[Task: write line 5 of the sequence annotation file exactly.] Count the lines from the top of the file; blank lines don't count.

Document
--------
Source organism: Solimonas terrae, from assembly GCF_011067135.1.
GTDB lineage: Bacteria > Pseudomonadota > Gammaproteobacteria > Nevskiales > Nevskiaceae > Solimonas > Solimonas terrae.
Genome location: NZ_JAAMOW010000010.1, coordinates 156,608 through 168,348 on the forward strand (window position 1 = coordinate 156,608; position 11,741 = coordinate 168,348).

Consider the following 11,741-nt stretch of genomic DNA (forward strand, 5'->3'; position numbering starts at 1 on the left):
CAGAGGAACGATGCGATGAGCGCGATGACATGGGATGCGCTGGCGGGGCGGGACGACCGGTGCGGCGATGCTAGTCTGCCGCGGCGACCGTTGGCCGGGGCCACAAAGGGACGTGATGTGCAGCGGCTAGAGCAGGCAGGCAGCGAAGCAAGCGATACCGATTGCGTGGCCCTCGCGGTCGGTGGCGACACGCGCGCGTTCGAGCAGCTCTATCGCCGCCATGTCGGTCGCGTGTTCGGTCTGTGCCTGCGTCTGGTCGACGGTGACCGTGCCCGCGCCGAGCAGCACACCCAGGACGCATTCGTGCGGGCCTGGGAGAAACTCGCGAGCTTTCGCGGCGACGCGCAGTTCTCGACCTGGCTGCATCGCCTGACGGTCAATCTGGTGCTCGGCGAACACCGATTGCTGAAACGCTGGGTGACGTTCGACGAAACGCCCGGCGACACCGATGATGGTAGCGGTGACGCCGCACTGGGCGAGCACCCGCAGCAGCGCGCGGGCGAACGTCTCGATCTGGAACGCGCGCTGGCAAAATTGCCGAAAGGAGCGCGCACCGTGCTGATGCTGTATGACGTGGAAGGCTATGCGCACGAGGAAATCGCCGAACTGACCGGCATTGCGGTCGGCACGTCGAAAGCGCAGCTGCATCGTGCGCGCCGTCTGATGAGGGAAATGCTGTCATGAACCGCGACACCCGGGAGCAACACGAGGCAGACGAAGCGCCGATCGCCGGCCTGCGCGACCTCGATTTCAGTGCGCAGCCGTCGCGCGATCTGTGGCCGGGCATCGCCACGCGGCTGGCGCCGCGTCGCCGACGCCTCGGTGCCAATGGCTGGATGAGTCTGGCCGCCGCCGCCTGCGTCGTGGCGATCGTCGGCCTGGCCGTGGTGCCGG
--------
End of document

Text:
CAGAGGAACGATGCGATGAGCGCGATGACATGGGATGCGCTGGCGGGGCGGGACGACCGGTGCGGCGATGCTAGTCTGCCGCGGCGACCGTTGGCCGGGGCCACAAAGGGACGTGATGTGCAGCGGCTAGAGCAGGCAGGCAGCGAAGCAAGCGATACCGATTGCGTGGCCCTCGCGGTCGGTGGCGACACGCGCGCGTTCGAGCAGCTCTATCGCCGCCATGTCGGTCGCGTGTTCGGTCTGTGCCTGCGTCTGGTCGACGGTGACCGTGCCCGCGCCGAGCAGCACACCCAGGACGCATTCGTGCGGGCCTGGGAGAAACTCGCGAGCTTTCGCGGCGACGCGCAGTTCTCGACCTGGCTGCATCGCCTGACGGTCAATCTGGTGCTCGGCGAACACCGATTGCTGAAACGCTGGGTGACGTTCGACGAAACGCCCGGCGACACCGATGATGGTAGCGGTGACGCCGCACTGGGCGAGCACCCGCAGCAGCGCGCGGGCGAACGTCTCGATCTGGAACGCGCGCTGGCAAAATTGCCGAAAGGAGCGCGCACCGTGCTGATGCTGTATGACGTGGAAGGCTATGCGCACGAGGAAATCGCCGAACTGACCGGCATTGCGGTCGGCACGTCGAAAGCGCAGCTGCATCGTGCGCGCCGTCTGATGAGGGAAATGCTGTCATGAACCGCGACACCCGGGAGCAACACGAGGCAGACGAAGCGCCGATCGCCGGCCTGCGCGACCTCGATTTCAGTGCGCAGCCGTCGCGCGATCTGTGGCCGGGCATCGCCACGCGGCTGGCGCCGCGTCGCCGACGCCTCGGTGCCAATGGCTGGATGAGTCTGGCCGCCGCCGCCTGCGTCGTGGCGATCGTCGGCCTGGCCGTGGTGCCGG